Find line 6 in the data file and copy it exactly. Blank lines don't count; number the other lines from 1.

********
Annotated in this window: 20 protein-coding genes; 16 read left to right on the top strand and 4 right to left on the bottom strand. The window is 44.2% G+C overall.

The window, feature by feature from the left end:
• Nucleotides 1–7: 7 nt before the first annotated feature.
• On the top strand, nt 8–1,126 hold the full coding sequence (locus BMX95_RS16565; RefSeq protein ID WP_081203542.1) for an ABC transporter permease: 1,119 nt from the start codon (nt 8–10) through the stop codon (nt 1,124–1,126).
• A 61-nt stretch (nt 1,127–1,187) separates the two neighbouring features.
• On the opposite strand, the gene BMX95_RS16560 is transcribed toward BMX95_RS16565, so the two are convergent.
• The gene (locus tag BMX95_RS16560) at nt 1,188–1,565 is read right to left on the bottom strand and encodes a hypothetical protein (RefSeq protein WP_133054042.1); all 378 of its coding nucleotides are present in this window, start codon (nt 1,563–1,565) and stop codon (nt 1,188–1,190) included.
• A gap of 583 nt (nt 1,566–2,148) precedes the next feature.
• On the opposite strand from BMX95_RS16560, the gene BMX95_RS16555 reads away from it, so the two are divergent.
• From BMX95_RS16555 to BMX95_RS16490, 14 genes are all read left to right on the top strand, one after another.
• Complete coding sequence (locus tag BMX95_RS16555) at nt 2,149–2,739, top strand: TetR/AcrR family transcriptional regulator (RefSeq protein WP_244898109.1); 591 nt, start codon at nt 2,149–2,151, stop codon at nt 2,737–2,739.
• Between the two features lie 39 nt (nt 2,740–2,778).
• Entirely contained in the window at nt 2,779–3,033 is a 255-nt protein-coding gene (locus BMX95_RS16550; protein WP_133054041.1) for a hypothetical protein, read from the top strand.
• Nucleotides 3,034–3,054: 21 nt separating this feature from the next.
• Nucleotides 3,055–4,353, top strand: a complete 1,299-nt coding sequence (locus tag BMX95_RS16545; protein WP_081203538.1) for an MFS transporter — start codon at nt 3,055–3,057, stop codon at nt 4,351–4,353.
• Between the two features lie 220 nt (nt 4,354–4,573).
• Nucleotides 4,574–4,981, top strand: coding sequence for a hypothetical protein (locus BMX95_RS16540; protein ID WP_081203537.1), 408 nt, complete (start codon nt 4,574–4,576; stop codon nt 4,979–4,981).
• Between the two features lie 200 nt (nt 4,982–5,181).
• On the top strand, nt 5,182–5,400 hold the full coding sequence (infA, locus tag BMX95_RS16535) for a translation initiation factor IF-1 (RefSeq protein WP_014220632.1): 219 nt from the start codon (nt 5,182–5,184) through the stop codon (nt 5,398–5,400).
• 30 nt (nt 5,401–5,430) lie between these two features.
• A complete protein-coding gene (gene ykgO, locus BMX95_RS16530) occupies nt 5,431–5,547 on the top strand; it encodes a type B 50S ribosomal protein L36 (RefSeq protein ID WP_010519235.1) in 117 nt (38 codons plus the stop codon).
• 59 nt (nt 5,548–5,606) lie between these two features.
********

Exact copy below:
• On the opposite strand, the gene BMX95_RS16560 is transcribed toward BMX95_RS16565, so the two are convergent.